Cenozoic paleogeographic evolution of the Elko Basin and surrounding region, northeast Nevada

J. E. Lund Snee, E. L. Miller, M. Grove, J. K. Hourigan, A. Konstantinou

Research output: Contribution to journalArticlepeer-review


Geologic mapping, supported by 40Ar/39Ar and U-Pb geochronology and geochemistry of sedimentary and volcanic rocks, reveals the details of the Cenozoic depositional and tectonic history of the eastern Piñon Range and central Huntington Valley in the north-central Basin and Range Province, Nevada (USA). Cretaceous to Miocene supracrustal successions were studied in detail in order to compare the geologic evolution of the upper crust near the Ruby Mountains-East Humboldt Range (RMEH) metamorphic core complex (MCC) with the magmatic, metamorphic, and deformational history of the deep crust in the developing MCC. During the well-documented Late Cretaceous- Oligocene history of partial melting and infrastructure development within the RMEH, surface deposits in Huntington Valley reflect general tectonic quiescence, with evidence for the development of the shallow Elko Basin, minor extension, and eruption of southward-younging ignimbrite flare-up volcanism. Thin, discontinuous successions of Cretaceous- early Cenozoic sedimentary strata were locally blanketed by rhyodacite ignimbrites, domes, and subvolcanic intrusions of the Robinson Mountain volcanic field between 38.5 and 36.8 Ma. This magmatic event represents the first local expression of Cenozoic volcanism linked to the ignimbrite flare-up, and its onset occurred slightly after a renewal of partial melting in the RMEH beginning ca. 42 Ma. The volcanic section was subsequently tilted ~10°-15° west before ca. 33.9 ± 0.4 Ma. Although melting continued at depth in the RMEH until after 30 Ma, there was no eruption of volcanic rocks after Robinson Mountain volcanism. An additional ≥10°-15° of westward tilting occurred between 31.1 ± 0.3 Ma and ca. 24.4 Ma, as bracketed by the 31 Ma tuffof Hackwood Ranch (which was probably erupted from a distant caldera) and an angular unconformity beneath the overlying Miocene Humboldt Formation. Neither of these tilting events and unconformities appears to represent significant (>~1 km each) extension, but they could be surface expressions of magmatism, metamorphism, and crustal flow at depth. The Humboldt Formation includes > 2000 m of sediment deposited mostly between ca. 16 and 12 Ma, with deposition lasting until at least ca. 8.2 Ma. Humboldt Formation sediments thicken eastward, toward the west-dipping fault that bounds the RMEH, and are interpreted as a basin that developed in the hanging wall of this fault system. Motion on this normal fault system led to the exhumation of metamorphic and igneous rocks of the core complex ~10 m.y. after the documented cessation of partial melting, high-temperature metamorphism, and intrusion of granitoids into the deep crust ca. 29 Ma. Metamorphic clasts and a detrital zircon signature thought to represent RMEH provenance are first detected in 14.2 Ma or younger sediments.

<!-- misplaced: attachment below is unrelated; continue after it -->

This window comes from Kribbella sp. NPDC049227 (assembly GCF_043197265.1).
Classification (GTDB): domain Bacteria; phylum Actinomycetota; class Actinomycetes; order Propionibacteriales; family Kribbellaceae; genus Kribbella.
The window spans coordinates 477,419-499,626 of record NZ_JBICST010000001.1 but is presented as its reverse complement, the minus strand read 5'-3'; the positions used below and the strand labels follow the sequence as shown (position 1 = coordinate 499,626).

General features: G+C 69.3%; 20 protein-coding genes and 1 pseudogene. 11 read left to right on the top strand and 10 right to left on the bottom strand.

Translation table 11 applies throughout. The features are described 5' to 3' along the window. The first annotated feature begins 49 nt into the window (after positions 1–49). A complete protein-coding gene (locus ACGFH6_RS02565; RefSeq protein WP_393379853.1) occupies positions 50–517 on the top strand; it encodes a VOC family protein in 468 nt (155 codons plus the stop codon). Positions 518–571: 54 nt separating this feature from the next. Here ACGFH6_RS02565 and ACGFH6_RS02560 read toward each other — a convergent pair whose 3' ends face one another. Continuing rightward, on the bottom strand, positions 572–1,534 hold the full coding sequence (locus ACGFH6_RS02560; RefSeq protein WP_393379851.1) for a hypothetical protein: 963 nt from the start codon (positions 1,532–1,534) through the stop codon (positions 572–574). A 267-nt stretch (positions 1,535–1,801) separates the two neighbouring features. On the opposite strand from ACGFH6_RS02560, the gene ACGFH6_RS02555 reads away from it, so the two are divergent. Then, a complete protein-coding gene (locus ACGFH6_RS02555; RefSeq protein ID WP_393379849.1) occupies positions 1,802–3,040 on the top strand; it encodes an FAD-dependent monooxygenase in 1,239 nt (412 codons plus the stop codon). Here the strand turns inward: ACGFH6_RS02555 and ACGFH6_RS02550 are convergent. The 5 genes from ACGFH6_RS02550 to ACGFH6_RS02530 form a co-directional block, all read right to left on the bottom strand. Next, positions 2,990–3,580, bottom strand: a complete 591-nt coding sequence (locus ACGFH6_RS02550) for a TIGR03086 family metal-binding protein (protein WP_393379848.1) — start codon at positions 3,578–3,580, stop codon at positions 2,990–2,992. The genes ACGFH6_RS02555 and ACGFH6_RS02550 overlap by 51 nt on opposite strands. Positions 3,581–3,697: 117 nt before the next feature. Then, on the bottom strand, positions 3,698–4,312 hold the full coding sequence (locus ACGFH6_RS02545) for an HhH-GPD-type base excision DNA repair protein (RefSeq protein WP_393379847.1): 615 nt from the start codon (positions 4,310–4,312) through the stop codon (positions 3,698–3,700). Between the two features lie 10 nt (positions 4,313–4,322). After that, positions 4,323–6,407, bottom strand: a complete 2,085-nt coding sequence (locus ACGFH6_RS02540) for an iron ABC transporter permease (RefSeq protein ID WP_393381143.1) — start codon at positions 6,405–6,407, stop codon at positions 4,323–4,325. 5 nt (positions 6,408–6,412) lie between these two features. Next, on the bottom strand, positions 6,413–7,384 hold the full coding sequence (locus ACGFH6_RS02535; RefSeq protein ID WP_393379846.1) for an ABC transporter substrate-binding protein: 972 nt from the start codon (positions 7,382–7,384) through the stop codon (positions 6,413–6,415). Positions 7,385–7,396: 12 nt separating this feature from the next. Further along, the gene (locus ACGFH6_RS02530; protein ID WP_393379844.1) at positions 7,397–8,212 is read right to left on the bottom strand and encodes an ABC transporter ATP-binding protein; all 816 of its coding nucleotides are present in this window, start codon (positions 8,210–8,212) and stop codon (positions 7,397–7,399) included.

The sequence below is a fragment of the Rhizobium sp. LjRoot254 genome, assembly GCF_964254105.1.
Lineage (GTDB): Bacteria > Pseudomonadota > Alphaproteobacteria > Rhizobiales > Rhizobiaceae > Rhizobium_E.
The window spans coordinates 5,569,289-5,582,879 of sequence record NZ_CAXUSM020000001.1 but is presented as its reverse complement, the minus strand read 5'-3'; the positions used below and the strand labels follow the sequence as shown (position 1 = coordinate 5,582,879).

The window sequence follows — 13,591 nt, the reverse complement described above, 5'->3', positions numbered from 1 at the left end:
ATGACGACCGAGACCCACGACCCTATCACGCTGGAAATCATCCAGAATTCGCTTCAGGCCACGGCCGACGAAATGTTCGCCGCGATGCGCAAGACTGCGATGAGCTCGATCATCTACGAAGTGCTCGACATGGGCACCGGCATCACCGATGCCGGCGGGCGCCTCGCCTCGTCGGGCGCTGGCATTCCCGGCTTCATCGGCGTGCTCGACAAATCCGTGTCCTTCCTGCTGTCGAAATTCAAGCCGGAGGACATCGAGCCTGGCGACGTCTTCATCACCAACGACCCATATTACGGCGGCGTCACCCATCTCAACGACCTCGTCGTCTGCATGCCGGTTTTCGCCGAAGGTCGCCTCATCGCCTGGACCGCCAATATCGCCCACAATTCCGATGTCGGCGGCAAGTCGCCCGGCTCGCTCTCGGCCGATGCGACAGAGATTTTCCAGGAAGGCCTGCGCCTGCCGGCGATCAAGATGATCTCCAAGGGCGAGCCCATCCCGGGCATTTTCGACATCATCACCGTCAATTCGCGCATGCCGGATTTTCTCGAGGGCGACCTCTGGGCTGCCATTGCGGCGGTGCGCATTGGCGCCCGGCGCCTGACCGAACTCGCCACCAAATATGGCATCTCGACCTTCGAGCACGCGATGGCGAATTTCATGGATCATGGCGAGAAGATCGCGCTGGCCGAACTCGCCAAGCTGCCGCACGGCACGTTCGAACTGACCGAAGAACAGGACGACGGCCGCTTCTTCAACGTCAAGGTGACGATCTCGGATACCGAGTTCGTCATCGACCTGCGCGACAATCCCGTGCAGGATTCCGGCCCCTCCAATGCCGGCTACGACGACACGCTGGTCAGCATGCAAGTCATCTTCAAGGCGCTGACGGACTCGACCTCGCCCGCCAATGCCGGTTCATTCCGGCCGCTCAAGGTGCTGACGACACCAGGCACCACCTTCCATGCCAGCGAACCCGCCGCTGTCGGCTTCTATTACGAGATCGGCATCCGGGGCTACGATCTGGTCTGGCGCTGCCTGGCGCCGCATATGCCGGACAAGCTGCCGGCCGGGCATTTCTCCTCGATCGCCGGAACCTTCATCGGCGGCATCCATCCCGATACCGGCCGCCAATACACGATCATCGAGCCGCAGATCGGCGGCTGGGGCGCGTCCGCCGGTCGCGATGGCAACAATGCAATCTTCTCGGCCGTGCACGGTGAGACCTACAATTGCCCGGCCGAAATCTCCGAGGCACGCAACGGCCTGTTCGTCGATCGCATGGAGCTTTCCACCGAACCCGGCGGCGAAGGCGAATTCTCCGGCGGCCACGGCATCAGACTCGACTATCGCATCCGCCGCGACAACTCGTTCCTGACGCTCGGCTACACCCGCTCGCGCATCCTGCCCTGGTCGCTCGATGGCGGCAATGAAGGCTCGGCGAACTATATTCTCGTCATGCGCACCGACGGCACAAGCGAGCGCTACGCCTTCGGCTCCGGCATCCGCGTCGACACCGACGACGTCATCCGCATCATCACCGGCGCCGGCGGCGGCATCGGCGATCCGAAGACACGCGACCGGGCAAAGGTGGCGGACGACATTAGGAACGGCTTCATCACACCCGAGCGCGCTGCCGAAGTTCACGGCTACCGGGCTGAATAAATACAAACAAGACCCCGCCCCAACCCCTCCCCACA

Original languageEnglish
Pages (from-to)464-500
Number of pages37
Issue number2
Publication statusPublished - 2016


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